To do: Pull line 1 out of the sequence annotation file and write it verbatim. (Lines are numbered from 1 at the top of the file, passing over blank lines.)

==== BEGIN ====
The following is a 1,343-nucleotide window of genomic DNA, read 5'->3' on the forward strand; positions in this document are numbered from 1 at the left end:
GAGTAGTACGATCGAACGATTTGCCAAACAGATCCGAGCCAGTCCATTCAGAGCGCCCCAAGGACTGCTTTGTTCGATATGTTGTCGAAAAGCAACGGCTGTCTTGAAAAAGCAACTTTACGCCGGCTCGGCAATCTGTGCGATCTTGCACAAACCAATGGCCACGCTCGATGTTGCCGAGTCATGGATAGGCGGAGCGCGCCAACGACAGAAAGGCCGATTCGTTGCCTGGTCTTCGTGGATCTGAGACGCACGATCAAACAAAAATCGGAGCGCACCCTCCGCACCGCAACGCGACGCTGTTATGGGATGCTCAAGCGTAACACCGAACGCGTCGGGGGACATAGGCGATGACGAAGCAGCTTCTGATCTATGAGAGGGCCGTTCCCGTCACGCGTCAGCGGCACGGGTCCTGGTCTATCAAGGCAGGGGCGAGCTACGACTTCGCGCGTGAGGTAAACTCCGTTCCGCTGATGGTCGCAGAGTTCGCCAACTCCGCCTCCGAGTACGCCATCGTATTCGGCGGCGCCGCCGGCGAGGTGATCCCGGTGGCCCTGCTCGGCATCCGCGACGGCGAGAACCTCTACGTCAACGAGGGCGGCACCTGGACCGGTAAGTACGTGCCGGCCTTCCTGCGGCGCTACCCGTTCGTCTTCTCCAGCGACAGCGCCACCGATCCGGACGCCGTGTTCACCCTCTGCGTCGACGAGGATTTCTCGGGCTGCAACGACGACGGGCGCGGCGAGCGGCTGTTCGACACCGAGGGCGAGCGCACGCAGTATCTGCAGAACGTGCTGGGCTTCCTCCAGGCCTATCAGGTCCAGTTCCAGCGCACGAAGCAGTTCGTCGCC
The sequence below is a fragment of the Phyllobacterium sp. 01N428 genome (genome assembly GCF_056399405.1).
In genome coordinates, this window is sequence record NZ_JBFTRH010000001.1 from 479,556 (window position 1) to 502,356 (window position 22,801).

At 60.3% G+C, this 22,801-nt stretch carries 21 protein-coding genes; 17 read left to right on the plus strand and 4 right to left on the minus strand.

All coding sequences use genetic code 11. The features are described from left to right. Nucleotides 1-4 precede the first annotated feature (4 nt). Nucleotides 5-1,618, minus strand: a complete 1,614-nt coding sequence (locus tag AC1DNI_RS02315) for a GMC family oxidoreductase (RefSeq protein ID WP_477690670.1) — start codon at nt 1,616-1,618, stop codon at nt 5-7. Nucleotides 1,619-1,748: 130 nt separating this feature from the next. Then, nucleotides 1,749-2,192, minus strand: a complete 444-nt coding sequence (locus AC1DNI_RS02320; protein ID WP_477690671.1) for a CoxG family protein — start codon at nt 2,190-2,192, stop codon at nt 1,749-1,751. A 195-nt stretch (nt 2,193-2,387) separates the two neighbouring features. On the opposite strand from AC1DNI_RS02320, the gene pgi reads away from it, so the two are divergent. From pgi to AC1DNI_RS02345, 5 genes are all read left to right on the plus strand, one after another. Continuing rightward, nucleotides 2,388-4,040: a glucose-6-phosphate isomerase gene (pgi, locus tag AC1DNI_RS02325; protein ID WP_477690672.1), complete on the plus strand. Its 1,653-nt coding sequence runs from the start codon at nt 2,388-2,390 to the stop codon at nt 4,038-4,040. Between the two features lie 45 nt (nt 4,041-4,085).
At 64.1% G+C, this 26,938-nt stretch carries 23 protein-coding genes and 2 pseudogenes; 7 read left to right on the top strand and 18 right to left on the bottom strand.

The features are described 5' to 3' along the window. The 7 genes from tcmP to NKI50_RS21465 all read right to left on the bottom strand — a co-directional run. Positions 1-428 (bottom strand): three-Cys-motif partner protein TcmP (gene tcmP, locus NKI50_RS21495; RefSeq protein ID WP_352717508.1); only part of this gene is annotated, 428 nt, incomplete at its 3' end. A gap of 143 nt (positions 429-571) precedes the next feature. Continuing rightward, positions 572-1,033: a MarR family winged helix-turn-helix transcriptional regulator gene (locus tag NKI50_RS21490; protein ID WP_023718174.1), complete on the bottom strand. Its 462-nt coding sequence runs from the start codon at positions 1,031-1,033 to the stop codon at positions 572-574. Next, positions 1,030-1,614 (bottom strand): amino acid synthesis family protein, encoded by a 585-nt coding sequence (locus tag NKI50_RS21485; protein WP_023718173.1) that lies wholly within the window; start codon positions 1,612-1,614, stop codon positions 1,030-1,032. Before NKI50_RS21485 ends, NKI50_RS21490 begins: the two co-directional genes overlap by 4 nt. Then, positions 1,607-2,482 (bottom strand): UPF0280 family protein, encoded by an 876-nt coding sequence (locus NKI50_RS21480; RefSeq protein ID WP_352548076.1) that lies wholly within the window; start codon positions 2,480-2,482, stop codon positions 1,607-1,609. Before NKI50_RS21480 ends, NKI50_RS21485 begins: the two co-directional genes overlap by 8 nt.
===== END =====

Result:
The following is a 1,343-nucleotide window of genomic DNA, read 5'->3' on the forward strand; positions in this document are numbered from 1 at the left end: